A limerick is a five-line humorous poem with an AABBA rhyme scheme. It is about 500 years old, and held to have first been used as a distinct form at the end of the sixteenth century. The limerick was popularized by Edward Lear in A Book of Nonsense, which includes many limericks as well as other poems, for example "The Owl and the Pussy Cat."
Limericks are in accentual verse, which means that the satisfactory construction of a line is determined by the number of accents with little or no regard to the number of syllables. In this it differs from metered verse, which is accentual-syllabic, taking account of both the pattern of accents and the number of syllables. Because the syllables are not counted, accentual verse has a certain flexibility. Ballads and nursery rhymes are other types of accentual verse. In limericks, the accents work like this:
- Line 1: 3 accents
- Line 2: 3 accents
- Line 3: 2 accents
- Line 4: 2 accents
- Line 5: 3 accents
Because of the freedom allowed by accentual verse, the first line might work like this: There was once a young man from Berlin. or it might work like this: There was a young man from Berlin. Similarly the third line might work like this: He rode on a whale or it might work like this: And he rode on a whale. No matter which variations are used, the result is verse that basically has an anapestic feel -- a pattern of strong, weak, weak.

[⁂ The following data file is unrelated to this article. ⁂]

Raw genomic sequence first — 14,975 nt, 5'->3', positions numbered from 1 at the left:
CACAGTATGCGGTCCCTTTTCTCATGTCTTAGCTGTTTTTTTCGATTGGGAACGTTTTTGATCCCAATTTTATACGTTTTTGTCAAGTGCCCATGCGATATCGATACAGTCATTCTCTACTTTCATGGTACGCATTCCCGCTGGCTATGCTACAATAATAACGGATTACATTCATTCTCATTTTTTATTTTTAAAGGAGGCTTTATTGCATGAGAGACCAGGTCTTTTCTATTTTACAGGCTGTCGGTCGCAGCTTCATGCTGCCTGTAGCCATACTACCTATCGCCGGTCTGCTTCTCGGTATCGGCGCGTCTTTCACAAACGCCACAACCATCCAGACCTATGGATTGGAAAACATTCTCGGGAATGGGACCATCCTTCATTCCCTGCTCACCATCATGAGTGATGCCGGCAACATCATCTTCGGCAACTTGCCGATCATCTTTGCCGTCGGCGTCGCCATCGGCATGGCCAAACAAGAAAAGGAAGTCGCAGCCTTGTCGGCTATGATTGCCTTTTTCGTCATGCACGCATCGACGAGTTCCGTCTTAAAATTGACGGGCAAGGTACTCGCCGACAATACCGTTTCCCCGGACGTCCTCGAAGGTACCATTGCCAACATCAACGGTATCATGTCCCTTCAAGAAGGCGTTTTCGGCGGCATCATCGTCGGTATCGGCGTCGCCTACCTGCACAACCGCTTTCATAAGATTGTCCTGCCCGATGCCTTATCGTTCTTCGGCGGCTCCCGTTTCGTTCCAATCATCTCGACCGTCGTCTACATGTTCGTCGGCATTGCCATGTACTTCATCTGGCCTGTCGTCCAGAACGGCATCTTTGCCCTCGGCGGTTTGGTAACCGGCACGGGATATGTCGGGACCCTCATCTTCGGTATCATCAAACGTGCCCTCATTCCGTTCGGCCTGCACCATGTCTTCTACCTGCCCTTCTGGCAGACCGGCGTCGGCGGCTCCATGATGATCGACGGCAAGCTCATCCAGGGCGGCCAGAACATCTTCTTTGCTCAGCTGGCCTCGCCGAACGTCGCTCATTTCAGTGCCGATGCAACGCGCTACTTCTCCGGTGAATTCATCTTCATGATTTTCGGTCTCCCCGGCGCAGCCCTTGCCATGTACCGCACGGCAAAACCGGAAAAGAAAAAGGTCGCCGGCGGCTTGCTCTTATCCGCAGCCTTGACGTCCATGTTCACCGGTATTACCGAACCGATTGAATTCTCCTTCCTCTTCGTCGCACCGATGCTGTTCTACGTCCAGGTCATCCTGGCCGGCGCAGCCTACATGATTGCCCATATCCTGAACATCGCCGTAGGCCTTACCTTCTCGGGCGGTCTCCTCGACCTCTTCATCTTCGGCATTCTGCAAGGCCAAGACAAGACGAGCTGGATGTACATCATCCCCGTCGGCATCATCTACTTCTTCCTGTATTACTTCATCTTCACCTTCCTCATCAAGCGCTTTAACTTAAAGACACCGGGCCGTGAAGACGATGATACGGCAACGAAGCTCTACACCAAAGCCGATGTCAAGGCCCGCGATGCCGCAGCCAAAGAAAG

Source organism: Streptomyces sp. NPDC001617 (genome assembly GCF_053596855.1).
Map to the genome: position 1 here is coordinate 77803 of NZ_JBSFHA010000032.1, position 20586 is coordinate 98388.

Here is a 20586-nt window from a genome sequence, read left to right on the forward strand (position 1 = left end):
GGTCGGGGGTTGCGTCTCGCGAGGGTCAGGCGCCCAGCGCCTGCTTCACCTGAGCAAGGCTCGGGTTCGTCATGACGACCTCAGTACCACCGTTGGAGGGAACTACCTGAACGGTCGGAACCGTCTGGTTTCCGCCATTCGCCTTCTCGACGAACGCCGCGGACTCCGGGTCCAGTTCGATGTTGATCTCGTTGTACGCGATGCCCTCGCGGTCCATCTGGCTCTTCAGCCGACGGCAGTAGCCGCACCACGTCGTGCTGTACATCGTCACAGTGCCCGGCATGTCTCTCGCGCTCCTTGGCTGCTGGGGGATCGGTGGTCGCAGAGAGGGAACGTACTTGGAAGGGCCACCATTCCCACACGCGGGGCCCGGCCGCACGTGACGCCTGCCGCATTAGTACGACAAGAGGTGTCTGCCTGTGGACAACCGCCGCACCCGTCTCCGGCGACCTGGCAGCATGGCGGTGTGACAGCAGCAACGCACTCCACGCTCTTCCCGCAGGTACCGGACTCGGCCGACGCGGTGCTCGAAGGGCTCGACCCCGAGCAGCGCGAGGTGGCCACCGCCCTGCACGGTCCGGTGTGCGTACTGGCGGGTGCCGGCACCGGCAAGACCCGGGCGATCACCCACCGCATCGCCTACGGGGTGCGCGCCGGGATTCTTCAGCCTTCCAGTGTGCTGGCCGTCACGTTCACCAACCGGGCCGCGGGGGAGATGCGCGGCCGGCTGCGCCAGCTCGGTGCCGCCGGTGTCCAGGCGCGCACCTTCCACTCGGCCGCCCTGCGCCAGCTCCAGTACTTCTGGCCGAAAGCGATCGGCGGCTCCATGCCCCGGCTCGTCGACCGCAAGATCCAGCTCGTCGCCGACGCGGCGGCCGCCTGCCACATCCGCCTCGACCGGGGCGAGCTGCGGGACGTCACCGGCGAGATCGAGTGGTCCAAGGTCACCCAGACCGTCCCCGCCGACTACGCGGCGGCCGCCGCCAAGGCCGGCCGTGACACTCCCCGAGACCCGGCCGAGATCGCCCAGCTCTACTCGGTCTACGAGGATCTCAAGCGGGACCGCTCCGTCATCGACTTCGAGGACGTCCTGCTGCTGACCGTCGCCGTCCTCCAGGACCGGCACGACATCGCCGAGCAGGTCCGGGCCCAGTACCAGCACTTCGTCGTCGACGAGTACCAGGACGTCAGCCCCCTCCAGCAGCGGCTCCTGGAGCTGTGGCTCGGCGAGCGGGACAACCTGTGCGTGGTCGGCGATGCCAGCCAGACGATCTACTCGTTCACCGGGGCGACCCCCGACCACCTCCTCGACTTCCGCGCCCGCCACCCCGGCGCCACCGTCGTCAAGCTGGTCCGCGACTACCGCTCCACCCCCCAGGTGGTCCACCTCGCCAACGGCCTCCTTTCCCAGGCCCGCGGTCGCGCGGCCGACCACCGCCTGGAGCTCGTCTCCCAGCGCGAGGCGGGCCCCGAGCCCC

The limerick form as practiced by Lear was often different in two respects from what we expect of limericks today. Lear frequently uses the fifth line of the limerick as little more than a paraphrase of line 1 or 2, or a combination thereof. In addition, he generally uses the same word at the end of line 5 as at the end of line 1. For example,
There was a Young Lady of Clare, Who was sadly pursued by a bear; When she found she was tired, She abruptly expired, That unfortunate Lady of Clare.
However, neither generalization is always the case. Sometimes the final line serves more as a punchline, as in most modern limericks, and ends with a different word.
There was an Old Man of Berlin, Whose form was uncommonly thin; Till once, by mistake, Was mixed up in a cake, So they baked that Old Man of Berlin. There was an Old Lady whose folly Induced her to sit in a holly; Whereupon, by a thorn Her dress being torn She quickly became melancholy.
More modern limericks generally end with a punchline, the same way many jokes do. There has also been an expansion of the topics covered in limericks since Lear's time, and there are many bawdy limericks nowadays. Here is a limerick with a punchline:
There was a young man from Darjeeling, Who got on a bus bound for Ealing. It said at the door: "Don't spit on the floor." So he carefully spat on the ceiling.
Another development is that some people are interested in playing with the form, as in this anonymous limerick:
A decrepit old gas man named Peter, While hunting around for the meter, Touched a leak with his light. He arose out of sight, And, as anyone can see by reading this, he also destroyed the meter.
W. S. Gilbert played with the form in a different way:
There was an old man of St Bees Who was horribly stung by a wasp. When they said: "Does it hurt?" He replied: "No, it doesn't— It's a good job it wasn't a hornet!"
People have also combined limericks with other forms, in this case, a tongue twister, while ignoring the BB rhyme:
A flea and a fly in a flue Were imprisoned, so what could they do? Said the fly: "Let us flee!" Said the flea: "Let us fly!" So they flew through a flaw in the flue.